Cows are sedentary creatures. They like to eat grass, stand still and occasionally moo. And they don't like to rock. However, they do seem to enjoy calming pop ballads.
That's what a pair of scientists at Leicester University determined after playing a variety of songs to more than 1,000 Holstein-Friesians. Dr. Adrian North and researcher Liam MacKenzie found that the cattle that heard slower music produced 3 percent more milk than average cows did.
R.E.M.'s "Everybody Hurts," Lou Reed's "Perfect Day," Simon and Garfunkel's "Bridge Over Troubled Water" and Aretha Franklin's version of "What a Diff'rence a Day Makes" were among the songs most enjoyed by the bovine crowd.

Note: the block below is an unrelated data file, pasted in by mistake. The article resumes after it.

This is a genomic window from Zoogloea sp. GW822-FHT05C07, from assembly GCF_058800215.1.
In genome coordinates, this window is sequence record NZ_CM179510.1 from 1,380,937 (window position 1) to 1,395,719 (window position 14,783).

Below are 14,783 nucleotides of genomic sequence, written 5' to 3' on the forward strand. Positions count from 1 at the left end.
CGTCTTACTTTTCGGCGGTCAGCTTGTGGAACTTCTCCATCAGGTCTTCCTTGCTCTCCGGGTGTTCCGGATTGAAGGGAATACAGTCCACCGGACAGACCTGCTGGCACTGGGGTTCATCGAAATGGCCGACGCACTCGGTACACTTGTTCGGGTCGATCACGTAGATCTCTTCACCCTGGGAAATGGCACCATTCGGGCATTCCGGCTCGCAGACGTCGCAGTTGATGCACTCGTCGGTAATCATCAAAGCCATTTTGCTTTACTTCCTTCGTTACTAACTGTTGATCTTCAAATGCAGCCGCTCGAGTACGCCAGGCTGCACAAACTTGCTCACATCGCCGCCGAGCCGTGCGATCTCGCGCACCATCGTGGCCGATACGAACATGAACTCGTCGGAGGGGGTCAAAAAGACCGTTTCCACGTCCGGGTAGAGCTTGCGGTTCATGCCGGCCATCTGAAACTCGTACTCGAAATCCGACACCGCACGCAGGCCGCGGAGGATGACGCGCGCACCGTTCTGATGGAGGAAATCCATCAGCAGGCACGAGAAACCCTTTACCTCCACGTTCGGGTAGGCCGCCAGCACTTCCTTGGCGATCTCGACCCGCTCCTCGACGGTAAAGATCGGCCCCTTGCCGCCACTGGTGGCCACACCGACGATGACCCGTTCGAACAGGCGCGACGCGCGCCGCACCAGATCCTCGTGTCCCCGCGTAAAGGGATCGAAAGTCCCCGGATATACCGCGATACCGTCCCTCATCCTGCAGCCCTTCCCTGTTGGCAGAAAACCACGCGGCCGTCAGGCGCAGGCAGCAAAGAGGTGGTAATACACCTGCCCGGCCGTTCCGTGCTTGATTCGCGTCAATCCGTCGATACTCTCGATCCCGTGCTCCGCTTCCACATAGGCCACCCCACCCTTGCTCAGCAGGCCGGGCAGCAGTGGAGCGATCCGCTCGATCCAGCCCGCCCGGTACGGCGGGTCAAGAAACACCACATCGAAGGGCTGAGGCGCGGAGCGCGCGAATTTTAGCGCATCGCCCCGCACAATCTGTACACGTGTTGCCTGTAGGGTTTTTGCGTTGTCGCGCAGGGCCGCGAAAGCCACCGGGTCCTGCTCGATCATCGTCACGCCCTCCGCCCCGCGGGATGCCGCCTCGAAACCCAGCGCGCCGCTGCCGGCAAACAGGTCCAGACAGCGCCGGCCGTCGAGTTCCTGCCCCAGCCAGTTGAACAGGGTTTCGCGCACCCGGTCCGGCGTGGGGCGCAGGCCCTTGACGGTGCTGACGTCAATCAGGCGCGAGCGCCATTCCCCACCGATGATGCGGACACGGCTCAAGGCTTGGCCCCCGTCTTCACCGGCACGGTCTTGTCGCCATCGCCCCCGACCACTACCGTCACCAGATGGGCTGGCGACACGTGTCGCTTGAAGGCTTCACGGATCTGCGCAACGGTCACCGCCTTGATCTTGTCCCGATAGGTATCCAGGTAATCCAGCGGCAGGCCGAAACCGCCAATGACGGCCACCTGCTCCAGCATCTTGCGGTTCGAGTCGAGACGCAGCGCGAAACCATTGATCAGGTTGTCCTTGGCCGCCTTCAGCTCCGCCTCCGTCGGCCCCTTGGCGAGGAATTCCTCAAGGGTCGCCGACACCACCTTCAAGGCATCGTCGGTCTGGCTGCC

However, faster songs seemed to trouble the animals, slightly reducing their milk yield. Sadly, the Wonder Stuff's "Size of a Cow" was one of those tracks. Others included Supergrass' "Pumping on Your Stereo" and Jamiroquai's "Space Cowboy."
Researchers played music 12 hours a day for cows in the nine-week study. It's unclear whether record retailers will try to milk the findings, and there's no word on whether playing Limp Bizkit for livestock increases the frequency of mad cow disease.